It was reported at the October 13 Pocahontas County Broadband Council meeting that Richard Jenkins, of the U. S. Department of Agriculture’s (USDA) Regional Office, said during a phone call that there were three top reasons that Pocahontas County’s Reconnect Grant Round 3 application was denied.
1. There was a challenge to the application by the Internet Service Provider Spruce Knob/Seneca Rocks Telephone Company (SKSRT) because part of the county’s proposed service area would be within SKSRT’s current service area. The USDA Field agent looked into this and found 35 locations/instances of fiber installation and/or equipment that provided backup for SKSRT’s claim, as well as 16 speed tests from residences.
2. An operating agreement was not provided
3. The financial audit did not match or make sense, having missing entries. The USDA suggested making an assumptions document that pointed out the confusing information, however it was too late in the process to fix that.
Jenkins explained that another negative which would affect the county’s efforts to obtain a Reconnect 4 Grant, is that Frontier has now been officially awarded all the territories in the county that they had bid on under the Federal Communication Commission’s (FCC) Rural Development Opportunity Fund (RDOF.) He said this makes those vast areas of Pocahontas County ineligible to receive funding through the Reconnect 4 Grant, making a future application for Reconnect 4 not viable.
As a result of this USDA information, the council members decided to not apply for the Reconnect 4 grant. As an alternative, the council will pursue Community Connect grants, which are another USDA rural broadband grant funding opportunity, with applications for those grants opening later this fall. Community Connect grants, however, are smaller so it would take multiples of those grants to provide the same broadband coverage in the county as the Reconnect Grant would have provided.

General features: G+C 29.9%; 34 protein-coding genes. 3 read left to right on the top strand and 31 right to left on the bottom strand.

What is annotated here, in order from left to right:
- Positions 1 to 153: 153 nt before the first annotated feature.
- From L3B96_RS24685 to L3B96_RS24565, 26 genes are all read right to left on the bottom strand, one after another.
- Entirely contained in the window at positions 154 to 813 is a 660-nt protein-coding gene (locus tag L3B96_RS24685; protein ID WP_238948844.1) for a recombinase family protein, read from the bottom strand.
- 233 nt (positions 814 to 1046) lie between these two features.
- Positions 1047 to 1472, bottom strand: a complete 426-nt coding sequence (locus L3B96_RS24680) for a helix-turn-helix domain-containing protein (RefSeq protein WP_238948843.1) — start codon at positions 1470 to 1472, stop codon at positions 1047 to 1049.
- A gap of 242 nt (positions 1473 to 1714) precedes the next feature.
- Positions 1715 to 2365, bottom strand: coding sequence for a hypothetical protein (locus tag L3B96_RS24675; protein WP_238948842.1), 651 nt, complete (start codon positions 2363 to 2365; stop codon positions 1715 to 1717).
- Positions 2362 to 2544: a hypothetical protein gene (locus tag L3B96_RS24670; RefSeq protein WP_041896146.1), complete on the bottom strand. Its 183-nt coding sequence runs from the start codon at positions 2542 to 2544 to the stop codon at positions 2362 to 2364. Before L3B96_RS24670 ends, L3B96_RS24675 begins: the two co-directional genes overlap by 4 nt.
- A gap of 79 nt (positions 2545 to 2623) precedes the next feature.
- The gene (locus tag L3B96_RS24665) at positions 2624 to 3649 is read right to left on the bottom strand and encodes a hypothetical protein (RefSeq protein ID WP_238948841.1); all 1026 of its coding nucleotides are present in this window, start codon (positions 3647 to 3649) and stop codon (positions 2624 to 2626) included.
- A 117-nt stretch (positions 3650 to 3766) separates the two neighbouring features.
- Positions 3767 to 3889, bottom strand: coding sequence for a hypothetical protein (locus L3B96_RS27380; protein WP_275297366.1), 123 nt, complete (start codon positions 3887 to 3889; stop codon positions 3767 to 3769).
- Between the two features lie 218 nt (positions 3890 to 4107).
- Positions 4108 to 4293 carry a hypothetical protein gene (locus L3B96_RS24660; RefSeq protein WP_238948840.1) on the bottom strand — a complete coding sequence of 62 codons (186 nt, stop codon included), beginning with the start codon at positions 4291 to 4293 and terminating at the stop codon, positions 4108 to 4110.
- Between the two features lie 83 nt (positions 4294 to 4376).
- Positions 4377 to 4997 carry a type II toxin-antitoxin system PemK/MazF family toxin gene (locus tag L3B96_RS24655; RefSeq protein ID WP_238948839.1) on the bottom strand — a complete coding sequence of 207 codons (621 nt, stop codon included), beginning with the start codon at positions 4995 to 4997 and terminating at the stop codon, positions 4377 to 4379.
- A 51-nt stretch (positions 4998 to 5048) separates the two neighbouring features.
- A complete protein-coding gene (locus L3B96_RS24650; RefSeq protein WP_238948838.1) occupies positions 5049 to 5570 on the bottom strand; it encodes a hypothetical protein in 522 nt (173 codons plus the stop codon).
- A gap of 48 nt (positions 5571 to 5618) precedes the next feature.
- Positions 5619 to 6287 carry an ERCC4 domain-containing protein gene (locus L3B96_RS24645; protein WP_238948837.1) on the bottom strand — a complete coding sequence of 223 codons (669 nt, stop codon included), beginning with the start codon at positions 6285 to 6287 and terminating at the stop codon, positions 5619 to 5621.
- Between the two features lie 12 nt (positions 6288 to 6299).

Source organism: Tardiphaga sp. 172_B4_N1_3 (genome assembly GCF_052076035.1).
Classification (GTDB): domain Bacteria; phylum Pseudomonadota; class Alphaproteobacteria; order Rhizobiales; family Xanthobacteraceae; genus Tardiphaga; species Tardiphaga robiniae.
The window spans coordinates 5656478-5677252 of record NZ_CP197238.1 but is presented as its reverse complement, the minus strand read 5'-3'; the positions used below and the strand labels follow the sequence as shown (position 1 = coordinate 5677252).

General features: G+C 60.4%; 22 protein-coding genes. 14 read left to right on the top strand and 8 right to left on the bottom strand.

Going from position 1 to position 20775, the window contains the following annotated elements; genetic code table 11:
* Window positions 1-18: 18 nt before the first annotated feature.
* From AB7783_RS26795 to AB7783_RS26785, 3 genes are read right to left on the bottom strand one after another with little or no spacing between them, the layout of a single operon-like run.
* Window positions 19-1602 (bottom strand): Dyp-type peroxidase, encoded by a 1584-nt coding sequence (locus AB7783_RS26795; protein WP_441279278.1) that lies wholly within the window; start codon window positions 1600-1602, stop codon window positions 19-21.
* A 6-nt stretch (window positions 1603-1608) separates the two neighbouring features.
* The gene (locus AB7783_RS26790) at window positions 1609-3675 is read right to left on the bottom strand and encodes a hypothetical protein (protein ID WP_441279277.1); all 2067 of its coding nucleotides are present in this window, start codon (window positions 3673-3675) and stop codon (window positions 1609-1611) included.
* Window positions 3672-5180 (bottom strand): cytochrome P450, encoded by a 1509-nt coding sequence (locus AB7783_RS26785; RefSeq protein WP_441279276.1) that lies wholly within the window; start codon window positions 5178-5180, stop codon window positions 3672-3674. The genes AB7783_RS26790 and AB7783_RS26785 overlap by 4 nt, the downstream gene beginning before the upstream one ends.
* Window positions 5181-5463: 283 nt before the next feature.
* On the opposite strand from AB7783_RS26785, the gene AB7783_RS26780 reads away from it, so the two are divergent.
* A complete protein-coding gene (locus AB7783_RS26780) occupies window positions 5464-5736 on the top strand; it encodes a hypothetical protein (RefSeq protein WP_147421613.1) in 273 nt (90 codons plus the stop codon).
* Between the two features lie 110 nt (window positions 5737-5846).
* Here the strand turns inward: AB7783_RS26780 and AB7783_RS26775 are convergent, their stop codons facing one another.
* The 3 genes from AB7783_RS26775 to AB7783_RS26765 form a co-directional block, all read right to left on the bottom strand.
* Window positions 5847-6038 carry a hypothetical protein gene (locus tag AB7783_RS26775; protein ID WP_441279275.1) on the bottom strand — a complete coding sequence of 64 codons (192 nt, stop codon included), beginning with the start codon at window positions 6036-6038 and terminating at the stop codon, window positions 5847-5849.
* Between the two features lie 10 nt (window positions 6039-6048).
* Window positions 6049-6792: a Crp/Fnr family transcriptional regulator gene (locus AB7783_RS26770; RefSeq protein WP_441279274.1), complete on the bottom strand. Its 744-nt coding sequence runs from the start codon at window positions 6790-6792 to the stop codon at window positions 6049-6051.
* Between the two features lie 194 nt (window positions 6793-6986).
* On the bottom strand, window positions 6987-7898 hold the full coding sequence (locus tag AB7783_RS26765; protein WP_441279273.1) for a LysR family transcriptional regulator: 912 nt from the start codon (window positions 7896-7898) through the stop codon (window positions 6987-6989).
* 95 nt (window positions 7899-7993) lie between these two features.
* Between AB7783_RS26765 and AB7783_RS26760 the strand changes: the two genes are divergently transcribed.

Regarding other funding opportunities, Amanda Smarr said that the Appalachian Regional Commission (ARC) will be announcing new broadband grants shortly but the county may be ineligible because there already is an open ARC project here. She said that Small Cities Grant Funding will also be announced shortly, and those might include broadband funding. Smarr said Region 4 will keep searching for other additional funding opportunities.
It appears that the county may now, to a large extent, be dependent on Frontier building broadband in its RDOF areas, but there are concerns that Frontier may not be in any hurry to do so. However, John Golden said Frontier is still supposed to follow RDOF timeline milestones. Golden said those require Frontier to deploy completed broadband in their RDOF areas according to the following timelines:
• 40% of their area within three years of their RDOF approval (which just recently occurred.)
• 60% by year four
• 80% by year five
• 100% by year six
Allen Johnson suggested Senator Shelley Moore-Capito be invited to a council meeting to discuss the slow progress in building high-speed broadband service in the county, since she has said rural broadband is one of her top priorities.
It was stated at the meeting that there has been no further word received on the status of the WIN project, which is the wireless Internet network project proposed by a cellular carrier for the Watoga/Droop area of the county.
Cory Nipper, of Thompson and Litton, updated the council about the current ARC Power Grant Broadband Project. He said fieldwork identifying the capabilities of First Energy Power poles, which could be used in the project, is underway. He said there have been nine poles in the upper end of the county that they cannot reach to inspect since they are on posted private property. The council offered to provide any assistance it could in contacting property owners to help.
Nipper said once all the poles have been inspected as to their suitability and capacities, there will still need to be a finalized working financial agreement between the council and Citynet before negotiations can begin with First Energy about using their poles. The council said that agreement with Citynet is progressing.
Nipper added that the ultimate completion timeline for the ARC project (July 2024) still remains intact, however some interim timelines appear to be falling behind schedule.